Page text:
"This summer provided an extremely valuable introduction to field research and experimental design," said Williams, who will take a year off after graduating to work as a research assistant before starting a Ph.D. in disease ecology.
In the summer of 2002, Elizabeth Bonovitz '04, a political science major, worked in Washington D.C. for Senator Arlen Spector. "It was an interesting experience, but I felt that Iwanted more community involvement and to work one-on-one with people who needed the services," Bonovitz said. "I really wanted to get involved in policy from the opposite end."
Through an internship from Bryn Mawr's Center for Ethnicities, Communities and Social Policy, Bonovitz found herself doing just that last summer at Children's Futures, a comprehensive family advancement program in Trenton, NJ.
Bonovitz was told to visit the four CF parent-child centers in each of Trenton's wards, find out what they needed, and help them.
"The vision for these centers was that they were going to be hustling and bustling with activity and offer resources for parenting, health issues, job placement, and day care," she said. "They had good home visiting programs, but the facilities were so new that there wasn't much going on at the centers themselves." She developed and ran a class for pregnant women and new mothers in stress reduction, relaxation, and exercise, and trained staff to continue teaching the classes after her internship ended.
"One thing I hadn't expected was the amount I needed my Spanish, because some of the women spoke no English at all," said Bonovitz, who had spent a month studying the language in Nicaragua before arriving in Trenton. "I had been worried about forgetting what I had learned. I want to be able to use it to communicate with people when I begin my career in public policy." She has applied to graduate schools in public policy.
Another recipient of a grant from the Center for Ethnicities, Communities and Social Policy, French major Elizabeth Nguyen '04 worked at Philadelphia's District Health Care Center #3, which provides free health care and medicine to patients of low socioeconomic status if they are city employees.
Initially, Nguyen's main job was to translate French for patients, a large percentage of whom are francophone African immigrants.
"There were three other translators," she recalled. "I was the first college intern the Center had ever had, and they weren't quite sure what to do with me, so I was given a room and told to help out wherever I could."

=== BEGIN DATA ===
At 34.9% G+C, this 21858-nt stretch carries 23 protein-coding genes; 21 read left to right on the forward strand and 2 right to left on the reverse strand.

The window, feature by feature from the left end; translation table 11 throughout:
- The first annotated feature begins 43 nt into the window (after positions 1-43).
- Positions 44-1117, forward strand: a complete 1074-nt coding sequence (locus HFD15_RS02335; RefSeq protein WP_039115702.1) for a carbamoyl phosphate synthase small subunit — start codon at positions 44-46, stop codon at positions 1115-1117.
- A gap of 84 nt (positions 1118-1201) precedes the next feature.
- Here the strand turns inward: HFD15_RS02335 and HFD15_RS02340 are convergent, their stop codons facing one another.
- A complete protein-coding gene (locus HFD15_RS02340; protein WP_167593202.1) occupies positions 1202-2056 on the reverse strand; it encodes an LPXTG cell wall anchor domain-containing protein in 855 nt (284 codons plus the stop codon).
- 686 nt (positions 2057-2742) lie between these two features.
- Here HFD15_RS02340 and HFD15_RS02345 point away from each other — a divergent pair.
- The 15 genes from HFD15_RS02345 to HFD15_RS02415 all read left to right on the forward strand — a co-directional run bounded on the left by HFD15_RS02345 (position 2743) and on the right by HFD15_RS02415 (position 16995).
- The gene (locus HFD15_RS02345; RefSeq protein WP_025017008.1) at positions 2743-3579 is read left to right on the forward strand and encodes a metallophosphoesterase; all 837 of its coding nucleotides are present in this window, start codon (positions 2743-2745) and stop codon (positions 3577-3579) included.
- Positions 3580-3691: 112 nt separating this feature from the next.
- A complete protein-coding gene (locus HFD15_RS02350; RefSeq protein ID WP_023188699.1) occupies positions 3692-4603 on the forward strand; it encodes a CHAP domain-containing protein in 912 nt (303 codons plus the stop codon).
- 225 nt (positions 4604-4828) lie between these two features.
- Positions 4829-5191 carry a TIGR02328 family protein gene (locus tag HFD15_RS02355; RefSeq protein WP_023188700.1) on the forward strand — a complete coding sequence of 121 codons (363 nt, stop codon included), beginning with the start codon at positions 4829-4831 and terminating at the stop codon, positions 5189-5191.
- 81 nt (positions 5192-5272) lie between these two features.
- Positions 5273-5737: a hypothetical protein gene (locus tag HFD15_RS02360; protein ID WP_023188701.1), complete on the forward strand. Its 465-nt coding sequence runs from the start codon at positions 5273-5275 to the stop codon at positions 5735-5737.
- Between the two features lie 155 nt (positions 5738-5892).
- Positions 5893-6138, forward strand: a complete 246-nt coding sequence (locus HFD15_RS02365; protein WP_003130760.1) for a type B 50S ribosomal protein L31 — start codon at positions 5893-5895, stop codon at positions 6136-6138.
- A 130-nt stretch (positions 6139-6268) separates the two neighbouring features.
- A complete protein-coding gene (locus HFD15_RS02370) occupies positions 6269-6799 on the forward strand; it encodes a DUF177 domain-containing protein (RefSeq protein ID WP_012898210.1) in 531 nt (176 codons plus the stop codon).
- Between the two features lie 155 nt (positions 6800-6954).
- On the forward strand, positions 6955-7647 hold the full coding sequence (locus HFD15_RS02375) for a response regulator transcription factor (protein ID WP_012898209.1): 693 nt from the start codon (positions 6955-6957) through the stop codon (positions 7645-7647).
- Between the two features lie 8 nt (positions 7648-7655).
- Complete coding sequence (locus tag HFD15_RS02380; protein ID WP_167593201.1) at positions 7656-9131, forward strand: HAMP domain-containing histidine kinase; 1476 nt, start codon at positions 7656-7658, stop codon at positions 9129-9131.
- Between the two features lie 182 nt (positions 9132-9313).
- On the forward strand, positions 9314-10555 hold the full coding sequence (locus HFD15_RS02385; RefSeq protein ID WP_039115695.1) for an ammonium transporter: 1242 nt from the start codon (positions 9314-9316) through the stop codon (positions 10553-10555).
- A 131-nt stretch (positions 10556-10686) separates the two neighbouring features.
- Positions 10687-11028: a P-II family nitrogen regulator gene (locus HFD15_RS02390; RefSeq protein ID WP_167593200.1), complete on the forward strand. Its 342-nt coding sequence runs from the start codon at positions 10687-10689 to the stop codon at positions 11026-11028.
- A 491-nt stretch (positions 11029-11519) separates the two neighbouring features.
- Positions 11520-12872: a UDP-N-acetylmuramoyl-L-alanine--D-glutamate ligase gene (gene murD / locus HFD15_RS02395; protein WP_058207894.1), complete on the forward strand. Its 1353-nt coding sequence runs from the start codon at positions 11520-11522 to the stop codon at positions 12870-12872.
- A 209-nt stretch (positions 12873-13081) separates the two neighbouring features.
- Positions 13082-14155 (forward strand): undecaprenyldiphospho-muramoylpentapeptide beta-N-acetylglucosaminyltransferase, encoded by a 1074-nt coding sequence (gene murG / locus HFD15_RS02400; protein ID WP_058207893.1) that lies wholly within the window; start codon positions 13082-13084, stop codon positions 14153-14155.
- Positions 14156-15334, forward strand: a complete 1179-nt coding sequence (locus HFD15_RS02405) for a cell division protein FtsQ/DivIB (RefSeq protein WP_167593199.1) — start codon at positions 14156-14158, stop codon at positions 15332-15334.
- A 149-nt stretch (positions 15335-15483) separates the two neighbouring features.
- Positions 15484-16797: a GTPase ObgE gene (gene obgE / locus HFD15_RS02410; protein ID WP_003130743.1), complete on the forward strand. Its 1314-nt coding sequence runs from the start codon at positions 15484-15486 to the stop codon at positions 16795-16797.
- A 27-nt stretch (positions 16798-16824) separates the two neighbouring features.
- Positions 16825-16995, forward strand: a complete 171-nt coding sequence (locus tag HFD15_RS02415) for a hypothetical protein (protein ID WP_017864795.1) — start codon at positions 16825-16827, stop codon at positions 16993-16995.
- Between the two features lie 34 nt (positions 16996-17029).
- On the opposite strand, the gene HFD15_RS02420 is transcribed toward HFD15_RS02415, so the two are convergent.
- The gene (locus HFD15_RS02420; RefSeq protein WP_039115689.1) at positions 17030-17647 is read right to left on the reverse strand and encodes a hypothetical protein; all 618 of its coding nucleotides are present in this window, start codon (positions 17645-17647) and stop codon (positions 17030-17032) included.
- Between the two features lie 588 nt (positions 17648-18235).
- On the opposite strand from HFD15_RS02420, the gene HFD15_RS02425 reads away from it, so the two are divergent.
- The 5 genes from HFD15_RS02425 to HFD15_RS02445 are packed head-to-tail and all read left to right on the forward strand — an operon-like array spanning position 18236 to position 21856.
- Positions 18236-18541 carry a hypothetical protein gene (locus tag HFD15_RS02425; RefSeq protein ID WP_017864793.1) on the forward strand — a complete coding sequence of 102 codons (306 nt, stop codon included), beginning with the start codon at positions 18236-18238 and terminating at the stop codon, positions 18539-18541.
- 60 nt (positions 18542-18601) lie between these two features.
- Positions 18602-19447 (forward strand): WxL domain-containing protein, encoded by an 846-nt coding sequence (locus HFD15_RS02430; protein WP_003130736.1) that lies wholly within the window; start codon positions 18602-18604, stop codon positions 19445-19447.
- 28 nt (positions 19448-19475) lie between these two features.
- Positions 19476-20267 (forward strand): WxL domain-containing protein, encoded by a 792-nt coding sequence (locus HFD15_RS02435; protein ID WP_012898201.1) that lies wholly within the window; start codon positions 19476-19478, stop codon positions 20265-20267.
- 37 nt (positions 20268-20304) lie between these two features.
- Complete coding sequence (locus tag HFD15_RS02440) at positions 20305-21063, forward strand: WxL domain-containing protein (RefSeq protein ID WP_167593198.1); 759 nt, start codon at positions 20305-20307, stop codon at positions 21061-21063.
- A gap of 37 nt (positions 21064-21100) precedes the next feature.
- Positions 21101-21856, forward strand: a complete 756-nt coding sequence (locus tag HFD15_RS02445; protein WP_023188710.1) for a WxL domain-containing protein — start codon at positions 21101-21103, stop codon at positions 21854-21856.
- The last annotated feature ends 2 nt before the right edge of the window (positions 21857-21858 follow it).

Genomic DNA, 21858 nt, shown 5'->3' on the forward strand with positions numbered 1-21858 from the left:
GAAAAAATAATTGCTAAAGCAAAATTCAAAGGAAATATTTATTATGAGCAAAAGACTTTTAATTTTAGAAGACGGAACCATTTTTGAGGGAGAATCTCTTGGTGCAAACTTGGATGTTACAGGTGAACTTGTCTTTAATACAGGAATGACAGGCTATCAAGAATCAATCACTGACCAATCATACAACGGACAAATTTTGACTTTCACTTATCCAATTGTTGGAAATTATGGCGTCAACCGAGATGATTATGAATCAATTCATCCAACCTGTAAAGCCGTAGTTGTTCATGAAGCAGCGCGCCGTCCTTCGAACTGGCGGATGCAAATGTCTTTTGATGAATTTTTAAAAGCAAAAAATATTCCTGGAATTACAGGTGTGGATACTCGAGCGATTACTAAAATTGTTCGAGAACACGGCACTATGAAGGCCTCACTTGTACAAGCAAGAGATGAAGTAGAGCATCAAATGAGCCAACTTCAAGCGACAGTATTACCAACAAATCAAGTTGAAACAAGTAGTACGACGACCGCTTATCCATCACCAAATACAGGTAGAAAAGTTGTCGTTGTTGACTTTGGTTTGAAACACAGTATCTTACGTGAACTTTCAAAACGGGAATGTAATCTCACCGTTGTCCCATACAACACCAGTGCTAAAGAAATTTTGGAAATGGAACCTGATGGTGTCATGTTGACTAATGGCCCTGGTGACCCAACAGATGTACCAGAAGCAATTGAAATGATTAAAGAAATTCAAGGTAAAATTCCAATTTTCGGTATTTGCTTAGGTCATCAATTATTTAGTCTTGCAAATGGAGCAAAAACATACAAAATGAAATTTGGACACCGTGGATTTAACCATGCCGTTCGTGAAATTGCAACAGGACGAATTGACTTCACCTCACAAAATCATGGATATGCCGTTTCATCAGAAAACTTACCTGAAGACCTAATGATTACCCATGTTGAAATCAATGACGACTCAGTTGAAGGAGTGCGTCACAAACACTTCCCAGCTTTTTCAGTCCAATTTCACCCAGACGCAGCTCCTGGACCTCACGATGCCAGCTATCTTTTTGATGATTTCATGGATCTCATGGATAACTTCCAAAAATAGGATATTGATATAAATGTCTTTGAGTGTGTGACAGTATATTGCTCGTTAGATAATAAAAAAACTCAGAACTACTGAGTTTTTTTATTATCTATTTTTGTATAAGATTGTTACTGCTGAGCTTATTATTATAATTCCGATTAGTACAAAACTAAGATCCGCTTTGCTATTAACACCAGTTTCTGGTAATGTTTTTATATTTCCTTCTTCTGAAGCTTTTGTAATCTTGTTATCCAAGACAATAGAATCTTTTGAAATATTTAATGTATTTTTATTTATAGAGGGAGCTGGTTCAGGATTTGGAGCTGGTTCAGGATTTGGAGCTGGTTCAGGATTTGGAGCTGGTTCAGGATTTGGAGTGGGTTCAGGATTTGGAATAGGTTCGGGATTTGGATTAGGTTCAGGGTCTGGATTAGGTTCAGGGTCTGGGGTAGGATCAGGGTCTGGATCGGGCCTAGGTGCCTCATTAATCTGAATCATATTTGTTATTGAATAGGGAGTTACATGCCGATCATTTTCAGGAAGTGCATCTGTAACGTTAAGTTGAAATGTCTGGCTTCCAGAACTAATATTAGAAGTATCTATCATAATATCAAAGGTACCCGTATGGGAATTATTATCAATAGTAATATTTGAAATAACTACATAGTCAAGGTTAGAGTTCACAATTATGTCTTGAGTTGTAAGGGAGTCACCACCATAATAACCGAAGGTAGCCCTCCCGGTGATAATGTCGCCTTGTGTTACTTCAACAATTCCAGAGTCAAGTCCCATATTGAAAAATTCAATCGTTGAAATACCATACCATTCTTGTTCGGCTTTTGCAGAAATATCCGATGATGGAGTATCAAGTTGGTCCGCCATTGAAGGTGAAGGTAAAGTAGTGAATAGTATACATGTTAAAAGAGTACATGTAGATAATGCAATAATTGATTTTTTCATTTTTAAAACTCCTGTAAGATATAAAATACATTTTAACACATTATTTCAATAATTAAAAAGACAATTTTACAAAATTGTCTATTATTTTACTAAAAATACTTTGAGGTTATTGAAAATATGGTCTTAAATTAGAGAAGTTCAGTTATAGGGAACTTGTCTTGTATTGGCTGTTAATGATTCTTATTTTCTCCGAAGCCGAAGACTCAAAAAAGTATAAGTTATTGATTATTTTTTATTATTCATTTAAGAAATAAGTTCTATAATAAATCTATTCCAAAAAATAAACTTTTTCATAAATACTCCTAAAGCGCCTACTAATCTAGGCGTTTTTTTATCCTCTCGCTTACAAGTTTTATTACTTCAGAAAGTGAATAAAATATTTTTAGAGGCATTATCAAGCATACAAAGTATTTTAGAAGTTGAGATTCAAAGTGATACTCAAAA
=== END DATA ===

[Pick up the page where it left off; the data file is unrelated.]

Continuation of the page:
Nguyen took the initiative, learning how to do vitals, such as taking blood pressure, and prep for doctors and nurses. She worked in the pharmacy, organized health materials for patients, and started an art and music camp for pediatric patients. She also organized a Health Care Career and College Day for patients of high-school age, who spent half of the day shadowing staff and then toured colleges and universities in the area for the second half of the day.
"I really liked that I was working in a small clinic and doing more than just translating," she said. "I met patients multiple times, so was able to form relationships with them."
As a result of Nguyen's efforts, the Center wants more interns, so she is publicizing her experience to nearby colleges and universities.
She plans to teach French for a year before beginning medical school, where she will study to become a pediatrician.
The Center's other 2003 fellows interned at the Center on Housing Rights and Evictions in Geneva; for Senator Edward Kennedy's Health Subcommittee Office of the U.S. Senate Committee on Labor, Health, Welfare and Pensions; the International Leadership Foundation in Washington, D.C.; and the Women's Law Project in Philadelphia.
Since 1998, the College has received generous gifts from Sheila Gamble Cook '42 to support multiple internships for students interested in urban education or environmental issues. As a freshman, Molly Baade '05 was awarded a Cook Internship that allowed her to teach English for six weeks at Tungwah High School in Dongguan, southern China, through the Cultural Homestay International (CHI) program.
With a Chinese co-teacher, Baade taught two three-week sessions of 10 students each. The high school provided workbooks and Baade prepared lessons each night. Classes ran five days a week, five and a half hours split between the morning and afternoon. "One afternoon a week each class got to use the school bus," Baade said. "We took field trips to the bank, the post office, the mall, and many other places to reinforce the vocabulary that we'd been teaching."
Baade also had her students write journal entries each morning on a topic provided and then they would discuss their responses. "I really got to know the students through their journal entries," she said.